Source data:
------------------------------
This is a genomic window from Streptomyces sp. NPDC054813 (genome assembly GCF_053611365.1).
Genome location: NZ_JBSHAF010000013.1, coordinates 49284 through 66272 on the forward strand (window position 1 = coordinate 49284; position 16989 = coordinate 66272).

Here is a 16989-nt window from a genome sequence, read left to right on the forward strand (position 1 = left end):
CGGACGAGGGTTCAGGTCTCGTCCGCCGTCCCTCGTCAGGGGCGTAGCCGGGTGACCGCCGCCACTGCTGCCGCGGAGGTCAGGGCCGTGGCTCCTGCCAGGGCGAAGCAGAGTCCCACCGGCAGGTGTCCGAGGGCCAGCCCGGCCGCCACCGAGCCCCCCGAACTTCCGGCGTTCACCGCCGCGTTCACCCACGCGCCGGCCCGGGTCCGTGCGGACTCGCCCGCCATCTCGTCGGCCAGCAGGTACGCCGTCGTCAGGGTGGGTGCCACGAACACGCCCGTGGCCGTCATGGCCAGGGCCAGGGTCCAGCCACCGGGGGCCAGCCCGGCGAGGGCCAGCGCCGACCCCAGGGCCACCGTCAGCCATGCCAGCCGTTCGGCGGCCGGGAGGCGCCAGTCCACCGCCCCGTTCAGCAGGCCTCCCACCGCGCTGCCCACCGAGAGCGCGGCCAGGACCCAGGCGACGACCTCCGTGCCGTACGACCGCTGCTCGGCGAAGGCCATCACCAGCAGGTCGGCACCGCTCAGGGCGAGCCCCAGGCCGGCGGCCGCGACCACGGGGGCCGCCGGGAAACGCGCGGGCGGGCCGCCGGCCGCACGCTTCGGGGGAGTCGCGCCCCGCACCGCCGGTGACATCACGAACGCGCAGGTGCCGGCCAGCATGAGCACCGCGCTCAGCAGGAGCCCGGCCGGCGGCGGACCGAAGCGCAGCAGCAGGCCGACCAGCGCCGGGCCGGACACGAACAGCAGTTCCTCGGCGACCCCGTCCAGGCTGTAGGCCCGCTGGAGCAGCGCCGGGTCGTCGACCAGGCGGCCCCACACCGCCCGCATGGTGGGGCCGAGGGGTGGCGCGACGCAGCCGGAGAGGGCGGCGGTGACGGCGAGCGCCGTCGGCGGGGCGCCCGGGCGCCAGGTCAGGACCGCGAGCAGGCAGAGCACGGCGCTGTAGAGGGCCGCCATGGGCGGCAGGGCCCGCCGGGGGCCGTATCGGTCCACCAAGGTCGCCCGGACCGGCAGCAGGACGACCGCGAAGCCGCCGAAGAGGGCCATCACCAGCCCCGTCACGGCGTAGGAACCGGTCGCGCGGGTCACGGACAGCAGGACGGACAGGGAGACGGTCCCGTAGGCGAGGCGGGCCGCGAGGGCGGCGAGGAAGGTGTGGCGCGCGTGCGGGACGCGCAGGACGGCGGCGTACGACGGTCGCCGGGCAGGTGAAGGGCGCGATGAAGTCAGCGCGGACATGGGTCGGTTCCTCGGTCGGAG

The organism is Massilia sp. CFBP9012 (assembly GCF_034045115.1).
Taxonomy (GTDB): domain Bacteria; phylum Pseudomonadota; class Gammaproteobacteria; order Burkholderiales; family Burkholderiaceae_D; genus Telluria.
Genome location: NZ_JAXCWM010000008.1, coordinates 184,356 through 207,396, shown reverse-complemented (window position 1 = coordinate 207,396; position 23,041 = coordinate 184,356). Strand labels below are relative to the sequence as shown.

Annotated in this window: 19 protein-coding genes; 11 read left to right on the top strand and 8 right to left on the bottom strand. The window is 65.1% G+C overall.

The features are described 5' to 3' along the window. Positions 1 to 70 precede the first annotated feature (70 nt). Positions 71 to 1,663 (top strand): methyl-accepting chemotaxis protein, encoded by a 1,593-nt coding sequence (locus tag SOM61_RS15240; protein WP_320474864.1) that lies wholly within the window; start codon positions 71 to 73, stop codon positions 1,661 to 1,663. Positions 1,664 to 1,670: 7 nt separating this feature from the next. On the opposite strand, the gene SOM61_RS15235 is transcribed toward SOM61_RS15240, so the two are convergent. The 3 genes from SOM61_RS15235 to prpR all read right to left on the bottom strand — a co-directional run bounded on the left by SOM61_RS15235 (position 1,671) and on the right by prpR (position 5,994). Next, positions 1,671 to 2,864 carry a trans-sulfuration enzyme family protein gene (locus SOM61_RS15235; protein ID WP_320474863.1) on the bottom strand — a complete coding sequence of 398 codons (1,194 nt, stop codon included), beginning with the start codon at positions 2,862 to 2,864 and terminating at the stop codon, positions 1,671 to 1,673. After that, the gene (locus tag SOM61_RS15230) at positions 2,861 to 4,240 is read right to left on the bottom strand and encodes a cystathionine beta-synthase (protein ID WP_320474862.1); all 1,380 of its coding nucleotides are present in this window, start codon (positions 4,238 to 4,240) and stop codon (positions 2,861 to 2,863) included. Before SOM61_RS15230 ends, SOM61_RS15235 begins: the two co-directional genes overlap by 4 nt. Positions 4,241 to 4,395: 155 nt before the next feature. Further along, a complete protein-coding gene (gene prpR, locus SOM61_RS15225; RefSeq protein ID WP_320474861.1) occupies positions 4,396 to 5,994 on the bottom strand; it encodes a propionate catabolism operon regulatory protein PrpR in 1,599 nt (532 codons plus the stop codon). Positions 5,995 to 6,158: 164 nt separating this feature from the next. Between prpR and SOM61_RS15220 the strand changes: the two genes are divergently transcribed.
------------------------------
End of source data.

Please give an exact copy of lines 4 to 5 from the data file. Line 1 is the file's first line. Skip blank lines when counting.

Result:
CGGACGAGGGTTCAGGTCTCGTCCGCCGTCCCTCGTCAGGGGCGTAGCCGGGTGACCGCCGCCACTGCTGCCGCGGAGGTCAGGGCCGTGGCTCCTGCCAGGGCGAAGCAGAGTCCCACCGGCAGGTGTCCGAGGGCCAGCCCGGCCGCCACCGAGCCCCCCGAACTTCCGGCGTTCACCGCCGCGTTCACCCACGCGCCGGCCCGGGTCCGTGCGGACTCGCCCGCCATCTCGTCGGCCAGCAGGTACGCCGTCGTCAGGGTGGGTGCCACGAACACGCCCGTGGCCGTCATGGCCAGGGCCAGGGTCCAGCCACCGGGGGCCAGCCCGGCGAGGGCCAGCGCCGACCCCAGGGCCACCGTCAGCCATGCCAGCCGTTCGGCGGCCGGGAGGCGCCAGTCCACCGCCCCGTTCAGCAGGCCTCCCACCGCGCTGCCCACCGAGAGCGCGGCCAGGACCCAGGCGACGACCTCCGTGCCGTACGACCGCTGCTCGGCGAAGGCCATCACCAGCAGGTCGGCACCGCTCAGGGCGAGCCCCAGGCCGGCGGCCGCGACCACGGGGGCCGCCGGGAAACGCGCGGGCGGGCCGCCGGCCGCACGCTTCGGGGGAGTCGCGCCCCGCACCGCCGGTGACATCACGAACGCGCAGGTGCCGGCCAGCATGAGCACCGCGCTCAGCAGGAGCCCGGCCGGCGGCGGACCGAAGCGCAGCAGCAGGCCGACCAGCGCCGGGCCGGACACGAACAGCAGTTCCTCGGCGACCCCGTCCAGGCTGTAGGCCCGCTGGAGCAGCGCCGGGTCGTCGACCAGGCGGCCCCACACCGCCCGCATGGTGGGGCCGAGGGGTGGCGCGACGCAGCCGGAGAGGGCGGCGGTGACGGCGAGCGCCGTCGGCGGGGCGCCCGGGCGCCAGGTCAGGACCGCGAGCAGGCAGAGCACGGCGCTGTAGAGGGCCGCCATGGGCGGCAGGGCCCGCCGGGGGCCGTATCGGTCCACCAAGGTCGCCCGGACCGGCAGCAGGACGACCGCGAAGCCGCCGAAGAGGGCCATCACCAGCCCCGTCACGGCGTAGGAACCGGTCGCGCGGGTCACGGACAGCAGGACGGACAGGGAGACGGTCCCGTAGGCGAGGCGGGCCGCGAGGGCGGCGAGGAAGGTGTGGCGCGCGTGCGGGACGCGCAGGACGGCGGCGTACGACGGTCGCCGGGCAGGTGAAGGGCGCGATGAAGTCAGCGCGGACATGGGTCGGTTCCTCGGTCGGAG

The organism is Massilia sp. CFBP9012 (assembly GCF_034045115.1).